Under Modi’s leadership, India has taken effective steps in securing its borders with both China and Pakistan by deploying more troops and equipping them with modern weapons. There is a growing realization both in China and Pakistan that India now has an assertive leader who will not brook any nonsense.

China is wary of any strategic alliance between the U.S. and India. As a result, Beijing recently sent its foreign minister, Wang Yi, to New Delhi to persuade India to not to get entangled in the South China Sea dispute. In return, China has hinted that it is open to reconsidering India’s membership in the Nuclear Supplier Group.

India needs to be aware of the changing realities in the region. The best response is to modernize its armed forces to be ready for any eventuality, but at the same time continue to engage with its neighbors. The political leadership in India, so far, has avoided aligning with the U.S. or Japan to counter China, as it feels such a strategy would antagonize China, which would not be in India’s best interests. China, for its part, should not view India’s restraint as a sign of weakness.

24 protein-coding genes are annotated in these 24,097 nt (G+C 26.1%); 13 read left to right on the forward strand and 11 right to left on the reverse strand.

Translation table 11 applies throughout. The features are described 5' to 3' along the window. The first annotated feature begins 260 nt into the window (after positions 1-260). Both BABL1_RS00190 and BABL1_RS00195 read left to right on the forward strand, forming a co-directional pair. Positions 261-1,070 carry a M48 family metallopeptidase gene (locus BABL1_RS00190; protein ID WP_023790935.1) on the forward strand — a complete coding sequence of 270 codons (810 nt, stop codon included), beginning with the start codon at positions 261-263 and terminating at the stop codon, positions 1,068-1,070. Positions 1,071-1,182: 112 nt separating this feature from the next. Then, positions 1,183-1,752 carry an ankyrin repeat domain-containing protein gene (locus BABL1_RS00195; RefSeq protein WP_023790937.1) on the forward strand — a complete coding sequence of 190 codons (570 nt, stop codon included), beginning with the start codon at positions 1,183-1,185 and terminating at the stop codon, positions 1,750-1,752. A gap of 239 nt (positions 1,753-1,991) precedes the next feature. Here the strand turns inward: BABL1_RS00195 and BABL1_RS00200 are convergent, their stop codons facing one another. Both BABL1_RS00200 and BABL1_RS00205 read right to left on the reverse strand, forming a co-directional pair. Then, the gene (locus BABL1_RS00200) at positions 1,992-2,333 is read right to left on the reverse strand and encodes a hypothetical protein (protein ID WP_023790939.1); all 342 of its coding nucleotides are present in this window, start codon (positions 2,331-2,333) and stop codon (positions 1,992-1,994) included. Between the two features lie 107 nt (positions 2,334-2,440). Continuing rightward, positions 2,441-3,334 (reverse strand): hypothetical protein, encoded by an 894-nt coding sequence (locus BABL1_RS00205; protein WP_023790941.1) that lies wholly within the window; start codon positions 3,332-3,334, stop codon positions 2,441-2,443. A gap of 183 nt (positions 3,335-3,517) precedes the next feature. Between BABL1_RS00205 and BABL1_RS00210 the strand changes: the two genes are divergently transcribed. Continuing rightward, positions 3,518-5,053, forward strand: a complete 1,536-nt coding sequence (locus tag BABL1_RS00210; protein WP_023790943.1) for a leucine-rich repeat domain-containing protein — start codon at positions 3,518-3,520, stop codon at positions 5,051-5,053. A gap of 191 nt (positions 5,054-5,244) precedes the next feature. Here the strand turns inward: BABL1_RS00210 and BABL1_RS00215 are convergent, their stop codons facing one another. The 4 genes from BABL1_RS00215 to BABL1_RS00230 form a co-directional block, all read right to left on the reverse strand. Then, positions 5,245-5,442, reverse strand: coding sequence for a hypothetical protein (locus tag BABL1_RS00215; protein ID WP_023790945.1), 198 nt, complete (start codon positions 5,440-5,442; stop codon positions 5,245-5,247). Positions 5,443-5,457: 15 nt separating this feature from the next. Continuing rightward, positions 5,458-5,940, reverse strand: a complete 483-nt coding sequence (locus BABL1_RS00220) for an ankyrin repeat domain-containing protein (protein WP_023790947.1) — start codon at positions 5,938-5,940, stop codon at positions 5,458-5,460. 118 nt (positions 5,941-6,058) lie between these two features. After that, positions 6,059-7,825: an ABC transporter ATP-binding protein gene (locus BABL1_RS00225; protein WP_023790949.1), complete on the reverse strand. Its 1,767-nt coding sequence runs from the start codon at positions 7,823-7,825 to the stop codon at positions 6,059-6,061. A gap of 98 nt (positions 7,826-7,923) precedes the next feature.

The ability of India and China to be global powers hinges on forming close economic ties and continuing efforts to engage with one another. This is the only way to improve the trust between the two countries.

In this context, there is an urgent need for New Delhi to recalibrate Indian foreign policy in keeping with the changing geopolitical landscape in the region. It will not be in India’s interests to align with any particular country, and it needs to pursue its own independent foreign policy to avoid any potential conflict in the region.

This is truly a watershed moment for both China and India, as they embark on their journeys to become global powers. It is in their interest to remove mistrust by closely collaborating with one another.

K.S. Venkatachalam is an independent columnist and political commentator. His articles have been featured in many leading newspapers. © The Diplomat, 2016; distributed by Tribune Content Agency